About Us




13 easy ways to cut thousands from your tax bill

by | Aug 3, 2021

From salary sacrifice, to "carrying back" and inheritance tax loopholes, Mike Warburton (Tax Hacks) reveals his favourite ways to pay less tax…
  1. Check your tax code. HMRC can only set a code number based on what they are told, essentially by you and your employer. Mistakes happen so don’t just file your coding notice in the bin.
  2. You do not have to earn to obtain tax relief on pension contributions. If you pay £2,880 a year into a pension scheme HMRC will add a further £720 regardless of your income. This operates well for non-working spouses.
  3. Consider a “salary sacrifice” with your employer making further pension contributions instead. This can save National Insurance for both you and your employer. I did this for a few years ahead of my retirement and my employer added their saving to my salary.
  4. You will know that there is a £1,000 allowance for income generated by savings, but did you realise the allowance can be as much as £6,000? If your other income does not exceed your personal allowance, the first £5,000 of interest income above your savings allowance is taxed at 0%.
  5. Gift aid payments give relief at your top tax rate, but have you considered the “carry back” provisions? Provided the election to carry back is made before the normal filing date (31 January if filing online) the payment can be treated as made in the previous year when your tax rate may have been higher. It must, however, be entered in the first tax return you file, not an amendment and please make sure that all gift aid payment is made by the spouse paying tax.
  6. You are not liable to make National Insurance Contributions after you reach your state pension retirement age, neither are you liable if your earnings are below the primary threshold of £184 per week. But you still qualify for the state pension and related benefits if you earn above the lower earnings limit of £120 per week. Remember that you need contributions for 35 qualifying years for a full state pension so consider making “voluntary class 3” contributions if you think you will fall short and consider buying missing years.
  7. If you have children under 16, or under 20 in approved education or training, make sure to register for child benefit. If one of the households has income above £50,000 a year it will begin to be clawed back, but it should still worth registering so that you continue to qualify for the state pension.
  8. Don’t forget the marriage allowance which can allow you to transfer £1,260 of your personal allowance to your spouse or civil partner with a saving of £252 provided they are a basic-rate taxpayer and you do not pay tax, or vice versa. You can backdate an election to any year since 5 April 2017.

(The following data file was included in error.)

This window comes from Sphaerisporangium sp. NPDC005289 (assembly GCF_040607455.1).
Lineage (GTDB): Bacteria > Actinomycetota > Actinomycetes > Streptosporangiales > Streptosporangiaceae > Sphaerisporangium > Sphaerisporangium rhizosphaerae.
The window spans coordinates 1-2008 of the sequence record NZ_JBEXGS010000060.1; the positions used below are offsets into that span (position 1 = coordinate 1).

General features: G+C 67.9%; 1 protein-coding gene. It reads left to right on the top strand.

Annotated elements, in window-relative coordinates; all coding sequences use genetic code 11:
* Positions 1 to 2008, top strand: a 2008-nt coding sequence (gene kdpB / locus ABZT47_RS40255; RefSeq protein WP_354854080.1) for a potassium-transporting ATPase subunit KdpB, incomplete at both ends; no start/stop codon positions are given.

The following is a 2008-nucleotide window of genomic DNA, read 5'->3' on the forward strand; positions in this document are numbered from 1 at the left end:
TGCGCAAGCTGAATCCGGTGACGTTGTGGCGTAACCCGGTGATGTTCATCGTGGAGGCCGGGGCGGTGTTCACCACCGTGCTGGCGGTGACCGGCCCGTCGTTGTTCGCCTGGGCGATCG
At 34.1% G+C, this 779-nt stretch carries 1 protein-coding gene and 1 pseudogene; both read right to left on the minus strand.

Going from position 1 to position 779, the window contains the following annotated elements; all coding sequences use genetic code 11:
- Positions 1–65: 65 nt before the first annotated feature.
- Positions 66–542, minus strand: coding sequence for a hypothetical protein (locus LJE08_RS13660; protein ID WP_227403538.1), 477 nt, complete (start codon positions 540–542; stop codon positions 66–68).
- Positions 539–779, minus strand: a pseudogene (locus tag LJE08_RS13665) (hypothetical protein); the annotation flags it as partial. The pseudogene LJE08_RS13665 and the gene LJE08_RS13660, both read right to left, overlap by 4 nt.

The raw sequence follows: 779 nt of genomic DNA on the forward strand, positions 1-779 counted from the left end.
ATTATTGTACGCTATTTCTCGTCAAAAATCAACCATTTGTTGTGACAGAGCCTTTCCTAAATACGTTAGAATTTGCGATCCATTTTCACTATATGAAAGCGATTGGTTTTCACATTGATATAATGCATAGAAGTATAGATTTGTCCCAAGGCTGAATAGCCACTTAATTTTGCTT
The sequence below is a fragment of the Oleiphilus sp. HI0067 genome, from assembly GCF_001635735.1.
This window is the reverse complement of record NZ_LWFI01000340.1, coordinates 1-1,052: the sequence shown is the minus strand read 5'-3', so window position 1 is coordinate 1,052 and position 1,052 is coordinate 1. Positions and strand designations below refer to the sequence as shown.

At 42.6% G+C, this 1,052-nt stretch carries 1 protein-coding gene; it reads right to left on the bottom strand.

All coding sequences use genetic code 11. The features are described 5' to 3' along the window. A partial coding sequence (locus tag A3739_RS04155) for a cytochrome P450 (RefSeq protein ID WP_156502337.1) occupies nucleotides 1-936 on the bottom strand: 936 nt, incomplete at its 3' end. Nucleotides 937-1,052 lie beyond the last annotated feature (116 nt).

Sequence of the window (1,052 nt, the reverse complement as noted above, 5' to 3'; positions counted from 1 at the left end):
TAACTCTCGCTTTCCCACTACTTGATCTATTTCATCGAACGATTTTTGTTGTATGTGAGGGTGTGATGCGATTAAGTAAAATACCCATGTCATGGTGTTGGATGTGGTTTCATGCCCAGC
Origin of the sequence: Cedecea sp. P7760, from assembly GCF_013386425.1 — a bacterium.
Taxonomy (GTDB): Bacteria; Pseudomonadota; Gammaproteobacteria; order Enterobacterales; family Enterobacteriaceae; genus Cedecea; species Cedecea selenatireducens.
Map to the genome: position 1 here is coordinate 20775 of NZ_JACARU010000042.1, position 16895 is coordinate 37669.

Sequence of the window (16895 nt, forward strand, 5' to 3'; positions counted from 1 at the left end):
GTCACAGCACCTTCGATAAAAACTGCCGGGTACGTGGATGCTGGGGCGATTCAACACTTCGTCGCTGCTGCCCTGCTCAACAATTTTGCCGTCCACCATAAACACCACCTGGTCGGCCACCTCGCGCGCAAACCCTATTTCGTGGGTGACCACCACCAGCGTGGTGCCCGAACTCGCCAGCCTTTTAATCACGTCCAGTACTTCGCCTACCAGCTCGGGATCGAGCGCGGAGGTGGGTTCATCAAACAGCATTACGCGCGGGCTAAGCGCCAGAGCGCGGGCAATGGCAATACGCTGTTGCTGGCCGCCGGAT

9. We all have a capital gains tax annual allowance of £12,300 from the day we are born. Consider transferring shares or unit trusts to your spouse or civil partner before they are sold so that their allowance is not wasted. If you want to use up your annual allowance but keep the shares in the family you can sell them in the market and your spouse can buy them back, known as “bed and spouse” which gets round the normal “bed and breakfast” rule for shares bought back within 30 days.
  10. If, like many, you have been working from home in the pandemic, don’t forget that you can claim working from home allowance of the actual additional costs or £6 per week without further evidence. This applies for 2020-21 as well as this tax year.
  11. Why not get a bit extra by letting a spare room to a lodger? Under rent a room relief the first £7,500 income is tax free, and it should not affect your CGT position on eventual sale. In addition, if you let your home out on Airbnb the first £1,000 should escape tax through the rental allowance.
  12. Have you thought about selling off some of your surplus items on eBay? This is not caught for income tax unless you have been buying goods with the intention of selling them on at a profit. Even then, the first £1,000 of profit may be covered by the annual trading allowance.
  13. If you are concerned about inheritance tax, remember that apart from the £3,000 annual allowance and seven-year lifetime gift rule you can make payments of any amount free of IHT if they are regular, out of surplus income, and do not reduce your standard of living. On top of that there are no limits on the amount you can pay to maintain your children up the age of 18 or until they cease full time education or training.

An article in the Daily Telegraph by Tax Hack columnist Mike Warburton – previously a tax director with accountants Grant Thornton


Get top tips and insights, straight to your inbox.

Sign up to our helpfully unintrusive newsletter and get events, news, and insightful views straight from our experts.

Share This